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Remember MySpace? Your Old Account Could Be Vulnerable

Posted on August 2, 2017

Social media has come a long way from its early days, and with the domination of major players including Facebook and Twitter, many of the early pioneers have faded into relative obscurity. Friendster abandoned plain social networking in 2011 and finally shuttered its services in 2015. MySpace, once the fastest growing and largest social network, quickly lost ground to Facebook and eventually lost many of its users. 2016 brought the revelation that 360 million accounts had been compromised all the way back in 2008 and were now for sale on the Dark Web, and MySpace declined further.

However, despite its lack of a large active userbase today, there are still many people who remember their days spent on MySpace. For those people, revisiting an old account could be a source of nostalgia — or you might not have thought about your page in years. What if you want to log back in, but you don’t have access to your original email account anymore?

MySpace seems to have anticipated this scenario and set up an account recovery tool for individuals to use. Unfortunately, it’s woefully insecure and in fact, could allow a savvy individual to gain access to other accounts. All you need to do is tell the site your name, your birthday, and the name of the account. If all three matches up, you’re in — no email necessary, nor any other type of confirmation. Naturally, this means anyone who knows these three details about you could take over the account.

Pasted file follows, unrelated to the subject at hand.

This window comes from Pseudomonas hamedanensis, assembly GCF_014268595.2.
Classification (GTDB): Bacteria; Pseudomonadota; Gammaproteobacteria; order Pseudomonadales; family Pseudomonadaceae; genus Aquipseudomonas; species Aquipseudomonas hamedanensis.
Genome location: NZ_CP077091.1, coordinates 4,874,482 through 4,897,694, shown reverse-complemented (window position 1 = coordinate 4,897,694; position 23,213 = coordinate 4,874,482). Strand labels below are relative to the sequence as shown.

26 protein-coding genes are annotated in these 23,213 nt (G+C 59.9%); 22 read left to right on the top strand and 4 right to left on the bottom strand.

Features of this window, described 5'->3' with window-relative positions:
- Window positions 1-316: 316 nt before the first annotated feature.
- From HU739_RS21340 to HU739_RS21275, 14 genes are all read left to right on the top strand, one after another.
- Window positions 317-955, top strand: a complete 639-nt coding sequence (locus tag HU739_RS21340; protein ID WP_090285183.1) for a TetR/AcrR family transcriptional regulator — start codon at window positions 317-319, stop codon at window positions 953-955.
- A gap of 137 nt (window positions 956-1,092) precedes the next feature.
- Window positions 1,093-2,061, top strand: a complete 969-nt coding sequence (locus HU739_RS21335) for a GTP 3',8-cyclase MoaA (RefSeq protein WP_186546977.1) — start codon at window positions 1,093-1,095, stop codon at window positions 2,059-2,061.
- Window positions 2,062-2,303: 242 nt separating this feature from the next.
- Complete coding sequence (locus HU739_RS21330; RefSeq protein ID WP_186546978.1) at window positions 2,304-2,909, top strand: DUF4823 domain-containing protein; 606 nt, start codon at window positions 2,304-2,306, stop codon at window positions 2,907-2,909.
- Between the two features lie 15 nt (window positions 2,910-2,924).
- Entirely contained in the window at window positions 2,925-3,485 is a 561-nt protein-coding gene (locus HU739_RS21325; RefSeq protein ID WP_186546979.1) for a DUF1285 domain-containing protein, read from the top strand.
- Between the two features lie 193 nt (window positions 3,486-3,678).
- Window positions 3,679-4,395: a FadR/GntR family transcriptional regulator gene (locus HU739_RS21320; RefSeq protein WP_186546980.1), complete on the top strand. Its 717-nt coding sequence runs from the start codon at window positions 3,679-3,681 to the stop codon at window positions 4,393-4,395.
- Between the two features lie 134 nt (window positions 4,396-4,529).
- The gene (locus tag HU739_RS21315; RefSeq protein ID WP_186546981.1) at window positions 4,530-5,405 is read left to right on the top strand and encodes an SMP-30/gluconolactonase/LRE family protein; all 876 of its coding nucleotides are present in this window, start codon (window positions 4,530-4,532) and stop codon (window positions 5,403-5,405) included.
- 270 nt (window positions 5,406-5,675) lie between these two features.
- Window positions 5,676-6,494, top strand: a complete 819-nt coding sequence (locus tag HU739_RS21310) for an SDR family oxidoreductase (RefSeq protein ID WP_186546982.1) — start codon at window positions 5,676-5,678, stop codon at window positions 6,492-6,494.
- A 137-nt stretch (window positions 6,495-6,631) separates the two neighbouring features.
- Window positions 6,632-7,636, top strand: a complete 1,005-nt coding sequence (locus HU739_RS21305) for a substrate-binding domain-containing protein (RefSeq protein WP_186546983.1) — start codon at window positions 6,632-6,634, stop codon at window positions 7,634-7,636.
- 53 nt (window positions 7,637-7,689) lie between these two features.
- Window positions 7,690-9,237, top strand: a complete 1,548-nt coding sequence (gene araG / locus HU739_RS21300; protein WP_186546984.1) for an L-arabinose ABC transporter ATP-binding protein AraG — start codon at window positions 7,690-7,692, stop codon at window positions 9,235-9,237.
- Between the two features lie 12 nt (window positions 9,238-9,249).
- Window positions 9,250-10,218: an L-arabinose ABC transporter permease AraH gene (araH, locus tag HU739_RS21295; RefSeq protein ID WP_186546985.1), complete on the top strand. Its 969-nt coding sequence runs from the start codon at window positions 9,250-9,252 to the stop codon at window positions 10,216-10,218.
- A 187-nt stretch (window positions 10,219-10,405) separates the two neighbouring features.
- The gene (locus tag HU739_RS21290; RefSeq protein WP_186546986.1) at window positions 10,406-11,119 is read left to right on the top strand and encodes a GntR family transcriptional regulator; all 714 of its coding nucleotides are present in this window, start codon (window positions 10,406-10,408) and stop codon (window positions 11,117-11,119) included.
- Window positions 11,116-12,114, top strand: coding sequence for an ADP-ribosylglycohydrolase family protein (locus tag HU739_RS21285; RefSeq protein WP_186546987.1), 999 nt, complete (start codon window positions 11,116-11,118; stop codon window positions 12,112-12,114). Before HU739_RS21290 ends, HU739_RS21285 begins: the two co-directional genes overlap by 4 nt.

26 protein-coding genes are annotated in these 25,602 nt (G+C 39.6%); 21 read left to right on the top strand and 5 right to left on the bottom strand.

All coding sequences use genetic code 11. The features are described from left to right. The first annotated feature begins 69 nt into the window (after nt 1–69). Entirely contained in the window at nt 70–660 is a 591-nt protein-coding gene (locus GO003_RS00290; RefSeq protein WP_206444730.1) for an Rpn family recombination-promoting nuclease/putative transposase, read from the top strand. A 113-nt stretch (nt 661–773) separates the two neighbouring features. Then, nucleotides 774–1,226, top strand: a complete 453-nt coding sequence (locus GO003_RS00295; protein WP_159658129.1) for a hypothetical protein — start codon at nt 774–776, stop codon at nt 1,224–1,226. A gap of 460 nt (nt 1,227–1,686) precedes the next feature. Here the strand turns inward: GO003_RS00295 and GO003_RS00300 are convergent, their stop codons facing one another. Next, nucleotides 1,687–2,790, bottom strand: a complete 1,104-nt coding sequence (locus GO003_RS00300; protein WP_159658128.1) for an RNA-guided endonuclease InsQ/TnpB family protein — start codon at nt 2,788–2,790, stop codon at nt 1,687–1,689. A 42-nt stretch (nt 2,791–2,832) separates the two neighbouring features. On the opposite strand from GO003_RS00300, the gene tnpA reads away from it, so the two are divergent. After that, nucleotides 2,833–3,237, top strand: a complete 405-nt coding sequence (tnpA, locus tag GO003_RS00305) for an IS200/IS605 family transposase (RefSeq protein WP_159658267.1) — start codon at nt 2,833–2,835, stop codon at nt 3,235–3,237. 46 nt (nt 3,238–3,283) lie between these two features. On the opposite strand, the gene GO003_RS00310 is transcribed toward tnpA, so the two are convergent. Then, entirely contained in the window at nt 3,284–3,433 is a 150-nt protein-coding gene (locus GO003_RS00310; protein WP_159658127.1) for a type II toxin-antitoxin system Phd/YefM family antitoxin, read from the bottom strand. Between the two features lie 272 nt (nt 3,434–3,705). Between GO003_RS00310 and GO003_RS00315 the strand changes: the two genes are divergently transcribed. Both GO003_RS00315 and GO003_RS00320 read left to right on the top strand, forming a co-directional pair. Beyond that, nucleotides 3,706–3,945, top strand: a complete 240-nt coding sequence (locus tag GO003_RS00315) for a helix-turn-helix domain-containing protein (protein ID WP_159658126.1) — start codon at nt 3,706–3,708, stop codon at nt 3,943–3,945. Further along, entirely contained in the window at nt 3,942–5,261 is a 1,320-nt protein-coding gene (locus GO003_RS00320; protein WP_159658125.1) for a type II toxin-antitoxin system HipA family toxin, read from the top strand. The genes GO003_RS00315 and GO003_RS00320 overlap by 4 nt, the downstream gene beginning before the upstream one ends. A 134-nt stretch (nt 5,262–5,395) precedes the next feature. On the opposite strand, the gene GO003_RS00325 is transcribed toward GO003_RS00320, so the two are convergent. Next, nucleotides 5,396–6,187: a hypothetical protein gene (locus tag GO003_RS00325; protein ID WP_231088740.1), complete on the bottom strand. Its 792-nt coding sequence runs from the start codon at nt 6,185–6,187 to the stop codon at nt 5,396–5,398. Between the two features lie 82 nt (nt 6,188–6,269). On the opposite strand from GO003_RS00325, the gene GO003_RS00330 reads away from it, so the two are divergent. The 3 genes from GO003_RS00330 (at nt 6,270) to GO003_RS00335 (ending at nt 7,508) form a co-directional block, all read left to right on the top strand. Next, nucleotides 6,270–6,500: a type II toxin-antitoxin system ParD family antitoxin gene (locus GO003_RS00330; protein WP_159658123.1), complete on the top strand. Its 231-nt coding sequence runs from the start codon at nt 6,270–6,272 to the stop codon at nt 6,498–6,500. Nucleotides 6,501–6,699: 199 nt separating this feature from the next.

There might not be anything compromising left there, but there will still be some personal data, and it’s a terrible security practice regardless. Worse still, researchers notified MySpace of the problem this posed and, so far, the site has neither fixed the vulnerability nor addressed the problem. It may be that they will do nothing about the issue.

MySpace should serve as a reminder of the importance to clean up your digital life as you move forward and leave old accounts behind. When you decide to end your use of a website or any other online platform, delete your account if possible. If you can’t completely erase the account, log in and remove as much information as you can. In some cases, you could even contact the site’s support to request removal of your account. Don’t leave old data behind — it could offer an inroad into your new, more active accounts.

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